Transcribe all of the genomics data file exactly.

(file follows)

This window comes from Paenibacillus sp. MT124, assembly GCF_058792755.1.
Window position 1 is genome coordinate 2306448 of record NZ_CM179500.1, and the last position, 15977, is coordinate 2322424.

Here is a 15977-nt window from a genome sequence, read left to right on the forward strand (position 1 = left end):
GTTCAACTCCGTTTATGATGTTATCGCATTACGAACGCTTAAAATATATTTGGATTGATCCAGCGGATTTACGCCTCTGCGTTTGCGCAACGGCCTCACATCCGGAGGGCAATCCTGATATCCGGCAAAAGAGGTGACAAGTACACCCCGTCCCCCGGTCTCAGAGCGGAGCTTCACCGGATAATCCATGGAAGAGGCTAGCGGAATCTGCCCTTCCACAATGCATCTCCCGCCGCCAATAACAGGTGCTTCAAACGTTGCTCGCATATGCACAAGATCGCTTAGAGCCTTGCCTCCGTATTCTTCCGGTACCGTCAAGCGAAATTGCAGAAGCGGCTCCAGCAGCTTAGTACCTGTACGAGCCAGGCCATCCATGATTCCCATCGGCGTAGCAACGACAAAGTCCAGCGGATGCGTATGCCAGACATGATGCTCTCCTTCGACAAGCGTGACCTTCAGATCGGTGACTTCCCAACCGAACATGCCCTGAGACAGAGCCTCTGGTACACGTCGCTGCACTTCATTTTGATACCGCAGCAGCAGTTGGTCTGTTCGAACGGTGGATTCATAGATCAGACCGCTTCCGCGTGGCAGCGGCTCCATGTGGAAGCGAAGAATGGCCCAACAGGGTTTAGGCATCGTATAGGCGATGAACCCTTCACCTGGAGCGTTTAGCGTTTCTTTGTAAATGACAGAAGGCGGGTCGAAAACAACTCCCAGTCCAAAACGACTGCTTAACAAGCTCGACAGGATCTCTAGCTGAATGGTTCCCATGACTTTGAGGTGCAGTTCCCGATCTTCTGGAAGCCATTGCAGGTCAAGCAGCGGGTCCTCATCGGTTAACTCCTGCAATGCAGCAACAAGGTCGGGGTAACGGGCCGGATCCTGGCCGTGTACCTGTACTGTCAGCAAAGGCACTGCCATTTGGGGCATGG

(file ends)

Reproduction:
This window comes from Paenibacillus sp. MT124, assembly GCF_058792755.1.
Window position 1 is genome coordinate 2306448 of record NZ_CM179500.1, and the last position, 15977, is coordinate 2322424.

Here is a 15977-nt window from a genome sequence, read left to right on the forward strand (position 1 = left end):
GTTCAACTCCGTTTATGATGTTATCGCATTACGAACGCTTAAAATATATTTGGATTGATCCAGCGGATTTACGCCTCTGCGTTTGCGCAACGGCCTCACATCCGGAGGGCAATCCTGATATCCGGCAAAAGAGGTGACAAGTACACCCCGTCCCCCGGTCTCAGAGCGGAGCTTCACCGGATAATCCATGGAAGAGGCTAGCGGAATCTGCCCTTCCACAATGCATCTCCCGCCGCCAATAACAGGTGCTTCAAACGTTGCTCGCATATGCACAAGATCGCTTAGAGCCTTGCCTCCGTATTCTTCCGGTACCGTCAAGCGAAATTGCAGAAGCGGCTCCAGCAGCTTAGTACCTGTACGAGCCAGGCCATCCATGATTCCCATCGGCGTAGCAACGACAAAGTCCAGCGGATGCGTATGCCAGACATGATGCTCTCCTTCGACAAGCGTGACCTTCAGATCGGTGACTTCCCAACCGAACATGCCCTGAGACAGAGCCTCTGGTACACGTCGCTGCACTTCATTTTGATACCGCAGCAGCAGTTGGTCTGTTCGAACGGTGGATTCATAGATCAGACCGCTTCCGCGTGGCAGCGGCTCCATGTGGAAGCGAAGAATGGCCCAACAGGGTTTAGGCATCGTATAGGCGATGAACCCTTCACCTGGAGCGTTTAGCGTTTCTTTGTAAATGACAGAAGGCGGGTCGAAAACAACTCCCAGTCCAAAACGACTGCTTAACAAGCTCGACAGGATCTCTAGCTGAATGGTTCCCATGACTTTGAGGTGCAGTTCCCGATCTTCTGGAAGCCATTGCAGGTCAAGCAGCGGGTCCTCATCGGTTAACTCCTGCAATGCAGCAACAAGGTCGGGGTAACGGGCCGGATCCTGGCCGTGTACCTGTACTGTCAGCAAAGGCACTGCCATTTGGGGCATGG